The Detroit Pistons are becoming a bigger winter soap opera by the moment as losses mount and inconsistency settles in like a stubborn polar vortex.
The necessary dramatic elements are back. First, it was ownership admitting the organization hasn't done enough to set the team up for success. Then, it was Maurice Cheeks responding to that decree by saying "I've got to do a better job." Finally, Rodney Stuckey, arguably the team's most consistent player this season, said it was hard to win consistently given the team "isn't on the same page." Wednesday, Cheeks added the next plot twist getting into a spat with Will Bynum on the sidelines of Detroit's embarrassing loss to the Orlando Magic.
Welcome to "As the Pistons Turn," 2014 edition. It wasn't supposed to be this bad again. Not with a new coach, an offseason roster shakeup and seemingly, a different, new energy within the organization. Now, both on the court and off, the excitement and change the team promised from July to October seems like mere lip service. Nothing, it seems, has changed at all.
While all the extracurricular events are uniquely frustrating, the most pathetic was the latest. When Bynum and Cheeks came to verbal blows on the sidelines over playing time and roles, it showed neither truly cared about the direction of the team. Bynum wasn't going to buy into what his coach was doing, and Cheeks wasn't going to let him get away with not buying in. Neither, apparently, seemed motivated to talk out their differences a day later, either.
"It's not an issue; we watched film," Cheeks said after practice Thursday. "That's what we did. I haven't talked to Will Bynum yet."
If that doesn't show the distance between a team and its coaching staff, nothing else will. After the incident, expect things to get worse between Cheeks and many players before they get better. Bynum has been a well-respected veteran role player in Detroit who hasn't exactly shown a propensity for such meltdowns. The fact he's willing to take a hard line with Cheeks doesn't bode well for the coach. Bynum didn't think a chat with his coach was need, nor was he ready to back off his meltdown after time to cool off.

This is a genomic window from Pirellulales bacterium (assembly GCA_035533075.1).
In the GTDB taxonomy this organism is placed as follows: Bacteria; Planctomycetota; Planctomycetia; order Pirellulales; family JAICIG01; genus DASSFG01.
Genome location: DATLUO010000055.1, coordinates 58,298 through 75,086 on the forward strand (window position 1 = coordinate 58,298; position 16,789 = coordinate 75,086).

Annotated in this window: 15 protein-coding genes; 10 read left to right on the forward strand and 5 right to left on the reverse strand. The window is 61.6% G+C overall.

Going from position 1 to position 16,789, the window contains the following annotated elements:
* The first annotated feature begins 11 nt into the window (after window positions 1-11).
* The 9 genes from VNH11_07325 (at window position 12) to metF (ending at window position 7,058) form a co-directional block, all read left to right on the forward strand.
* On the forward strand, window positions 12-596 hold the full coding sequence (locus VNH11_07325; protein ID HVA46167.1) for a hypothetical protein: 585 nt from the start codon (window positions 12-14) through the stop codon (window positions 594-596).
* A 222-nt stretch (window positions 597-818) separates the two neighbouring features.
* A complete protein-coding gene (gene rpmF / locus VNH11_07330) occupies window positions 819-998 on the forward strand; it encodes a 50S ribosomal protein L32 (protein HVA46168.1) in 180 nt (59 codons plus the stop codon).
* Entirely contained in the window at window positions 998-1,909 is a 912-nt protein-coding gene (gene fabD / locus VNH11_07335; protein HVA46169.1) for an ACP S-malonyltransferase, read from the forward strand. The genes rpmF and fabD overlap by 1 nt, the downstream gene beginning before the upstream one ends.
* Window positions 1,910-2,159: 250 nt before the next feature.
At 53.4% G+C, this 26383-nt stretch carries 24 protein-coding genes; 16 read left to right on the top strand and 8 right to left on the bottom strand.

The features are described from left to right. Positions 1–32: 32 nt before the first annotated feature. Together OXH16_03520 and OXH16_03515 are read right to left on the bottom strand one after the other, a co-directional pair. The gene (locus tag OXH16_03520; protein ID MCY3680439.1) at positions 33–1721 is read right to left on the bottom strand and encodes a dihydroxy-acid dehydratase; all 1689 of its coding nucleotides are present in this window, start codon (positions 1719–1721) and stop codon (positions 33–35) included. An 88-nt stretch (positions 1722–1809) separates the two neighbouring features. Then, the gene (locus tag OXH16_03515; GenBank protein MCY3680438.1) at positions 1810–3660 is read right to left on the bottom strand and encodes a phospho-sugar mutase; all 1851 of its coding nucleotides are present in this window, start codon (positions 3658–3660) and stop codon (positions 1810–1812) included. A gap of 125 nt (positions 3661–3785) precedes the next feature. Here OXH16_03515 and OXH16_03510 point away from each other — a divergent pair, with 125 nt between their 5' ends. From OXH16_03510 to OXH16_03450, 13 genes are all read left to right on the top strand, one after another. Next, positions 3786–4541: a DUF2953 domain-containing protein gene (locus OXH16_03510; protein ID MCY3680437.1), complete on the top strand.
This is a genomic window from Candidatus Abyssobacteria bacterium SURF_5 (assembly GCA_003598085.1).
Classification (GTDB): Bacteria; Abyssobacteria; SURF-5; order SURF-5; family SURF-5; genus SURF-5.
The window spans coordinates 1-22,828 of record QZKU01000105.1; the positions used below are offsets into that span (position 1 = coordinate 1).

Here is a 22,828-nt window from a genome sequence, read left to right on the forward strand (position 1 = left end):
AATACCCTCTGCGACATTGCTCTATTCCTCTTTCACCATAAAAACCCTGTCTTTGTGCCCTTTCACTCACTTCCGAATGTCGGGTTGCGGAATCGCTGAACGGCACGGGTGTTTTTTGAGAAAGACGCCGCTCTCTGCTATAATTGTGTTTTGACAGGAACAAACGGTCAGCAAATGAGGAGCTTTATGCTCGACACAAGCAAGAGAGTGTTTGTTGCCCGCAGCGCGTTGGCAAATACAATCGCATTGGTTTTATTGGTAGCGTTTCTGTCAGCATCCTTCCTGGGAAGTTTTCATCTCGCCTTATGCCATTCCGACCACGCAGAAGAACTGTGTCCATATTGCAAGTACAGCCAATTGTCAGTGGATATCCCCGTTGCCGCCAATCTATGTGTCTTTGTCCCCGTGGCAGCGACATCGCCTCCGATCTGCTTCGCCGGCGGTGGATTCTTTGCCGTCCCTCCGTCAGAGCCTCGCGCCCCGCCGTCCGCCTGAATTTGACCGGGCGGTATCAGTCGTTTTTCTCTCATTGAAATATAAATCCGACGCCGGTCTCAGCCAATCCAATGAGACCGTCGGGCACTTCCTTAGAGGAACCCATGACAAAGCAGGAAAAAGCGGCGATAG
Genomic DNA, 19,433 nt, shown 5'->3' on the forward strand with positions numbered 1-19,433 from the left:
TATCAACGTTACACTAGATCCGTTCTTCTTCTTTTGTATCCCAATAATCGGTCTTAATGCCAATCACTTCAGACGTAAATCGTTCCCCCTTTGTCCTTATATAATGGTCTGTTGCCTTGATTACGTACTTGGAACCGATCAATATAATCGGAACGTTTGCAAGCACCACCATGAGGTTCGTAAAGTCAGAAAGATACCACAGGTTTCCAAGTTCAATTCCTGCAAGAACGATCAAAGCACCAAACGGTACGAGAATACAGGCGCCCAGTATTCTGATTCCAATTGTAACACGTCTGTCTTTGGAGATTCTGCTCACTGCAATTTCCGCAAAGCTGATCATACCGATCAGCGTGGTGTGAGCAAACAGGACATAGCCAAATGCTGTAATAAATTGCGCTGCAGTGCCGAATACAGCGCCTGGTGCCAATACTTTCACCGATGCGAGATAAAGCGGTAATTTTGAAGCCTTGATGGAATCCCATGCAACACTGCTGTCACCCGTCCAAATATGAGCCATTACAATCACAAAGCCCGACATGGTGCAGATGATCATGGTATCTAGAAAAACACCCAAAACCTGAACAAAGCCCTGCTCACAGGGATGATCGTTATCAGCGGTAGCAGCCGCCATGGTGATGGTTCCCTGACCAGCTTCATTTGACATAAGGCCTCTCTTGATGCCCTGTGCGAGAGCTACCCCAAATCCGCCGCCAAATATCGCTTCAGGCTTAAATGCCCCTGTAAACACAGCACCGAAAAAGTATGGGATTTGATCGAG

"No, I don't regret it," Bynum said. "I regret that maybe I was too passionate about it. But other than that, I don't."
Disagreements between players, teammates and coaches can be healthy, provided dialog is included after the fact. The Pistons don't seem to be motivated to talk about their problems, and that's the most concerning part. It reeks of factions developing in the locker room, much like when John Kuester was coaching out his tenure in Detroit. Cheeks' own admission that he must do better only adds fuel to a fire that's beginning to rage, considering many fans were already frustrated by his decision making and game management skills.
Come April, if the Pistons, now two games out of eighth place in the woeful Eastern Conference, don't make the postseason and show significant signs of life once there, it will be tough for owner Tom Gores to justify not blowing things up at every level. That includes Joe Dumars and Cheeks, despite the fact he's only been on the job for months.
After Wednesday's ugliness spilled on the court, even more elements are in place for a meltdown of epic proportions. It's up to both the players and coaches to now have enough pride to stop another soap opera dead in its tracks.
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